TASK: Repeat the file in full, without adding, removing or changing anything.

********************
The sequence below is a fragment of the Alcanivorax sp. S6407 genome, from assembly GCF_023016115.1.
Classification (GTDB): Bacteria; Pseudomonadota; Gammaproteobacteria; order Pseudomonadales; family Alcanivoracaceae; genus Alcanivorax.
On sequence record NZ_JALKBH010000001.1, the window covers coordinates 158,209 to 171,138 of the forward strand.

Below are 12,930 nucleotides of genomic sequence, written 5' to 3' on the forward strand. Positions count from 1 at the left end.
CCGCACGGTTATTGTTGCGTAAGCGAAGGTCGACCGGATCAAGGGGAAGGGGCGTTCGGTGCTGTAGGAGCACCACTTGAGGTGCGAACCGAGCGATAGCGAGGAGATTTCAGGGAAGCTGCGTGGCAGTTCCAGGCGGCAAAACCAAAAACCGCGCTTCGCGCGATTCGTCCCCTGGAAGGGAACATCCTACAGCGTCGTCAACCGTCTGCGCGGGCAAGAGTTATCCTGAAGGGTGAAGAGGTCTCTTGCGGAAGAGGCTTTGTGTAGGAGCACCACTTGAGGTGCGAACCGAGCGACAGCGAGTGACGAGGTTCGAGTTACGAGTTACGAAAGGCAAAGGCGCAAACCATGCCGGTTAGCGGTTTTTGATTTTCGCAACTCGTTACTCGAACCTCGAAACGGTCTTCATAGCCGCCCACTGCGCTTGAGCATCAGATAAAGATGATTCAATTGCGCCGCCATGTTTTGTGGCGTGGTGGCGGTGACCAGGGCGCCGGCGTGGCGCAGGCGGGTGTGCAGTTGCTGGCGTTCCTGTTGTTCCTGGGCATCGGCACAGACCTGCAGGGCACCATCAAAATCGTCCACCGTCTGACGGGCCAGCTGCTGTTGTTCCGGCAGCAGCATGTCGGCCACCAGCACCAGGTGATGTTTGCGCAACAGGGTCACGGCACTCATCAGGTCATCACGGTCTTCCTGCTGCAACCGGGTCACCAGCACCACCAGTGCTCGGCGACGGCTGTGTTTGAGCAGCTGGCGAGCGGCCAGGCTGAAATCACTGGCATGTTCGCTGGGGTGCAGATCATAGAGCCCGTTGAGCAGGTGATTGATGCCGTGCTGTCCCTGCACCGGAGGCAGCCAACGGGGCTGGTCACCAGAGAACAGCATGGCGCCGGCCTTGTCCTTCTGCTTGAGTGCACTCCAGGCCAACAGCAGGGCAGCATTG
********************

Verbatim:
The sequence below is a fragment of the Alcanivorax sp. S6407 genome, from assembly GCF_023016115.1.
Classification (GTDB): Bacteria; Pseudomonadota; Gammaproteobacteria; order Pseudomonadales; family Alcanivoracaceae; genus Alcanivorax.
On sequence record NZ_JALKBH010000001.1, the window covers coordinates 158,209 to 171,138 of the forward strand.

Below are 12,930 nucleotides of genomic sequence, written 5' to 3' on the forward strand. Positions count from 1 at the left end.
CCGCACGGTTATTGTTGCGTAAGCGAAGGTCGACCGGATCAAGGGGAAGGGGCGTTCGGTGCTGTAGGAGCACCACTTGAGGTGCGAACCGAGCGATAGCGAGGAGATTTCAGGGAAGCTGCGTGGCAGTTCCAGGCGGCAAAACCAAAAACCGCGCTTCGCGCGATTCGTCCCCTGGAAGGGAACATCCTACAGCGTCGTCAACCGTCTGCGCGGGCAAGAGTTATCCTGAAGGGTGAAGAGGTCTCTTGCGGAAGAGGCTTTGTGTAGGAGCACCACTTGAGGTGCGAACCGAGCGACAGCGAGTGACGAGGTTCGAGTTACGAGTTACGAAAGGCAAAGGCGCAAACCATGCCGGTTAGCGGTTTTTGATTTTCGCAACTCGTTACTCGAACCTCGAAACGGTCTTCATAGCCGCCCACTGCGCTTGAGCATCAGATAAAGATGATTCAATTGCGCCGCCATGTTTTGTGGCGTGGTGGCGGTGACCAGGGCGCCGGCGTGGCGCAGGCGGGTGTGCAGTTGCTGGCGTTCCTGTTGTTCCTGGGCATCGGCACAGACCTGCAGGGCACCATCAAAATCGTCCACCGTCTGACGGGCCAGCTGCTGTTGTTCCGGCAGCAGCATGTCGGCCACCAGCACCAGGTGATGTTTGCGCAACAGGGTCACGGCACTCATCAGGTCATCACGGTCTTCCTGCTGCAACCGGGTCACCAGCACCACCAGTGCTCGGCGACGGCTGTGTTTGAGCAGCTGGCGAGCGGCCAGGCTGAAATCACTGGCATGTTCGCTGGGGTGCAGATCATAGAGCCCGTTGAGCAGGTGATTGATGCCGTGCTGTCCCTGCACCGGAGGCAGCCAACGGGGCTGGTCACCAGAGAACAGCATGGCGCCGGCCTTGTCCTTCTGCTTGAGTGCACTCCAGGCCAACAGCAGGGCAGCATTG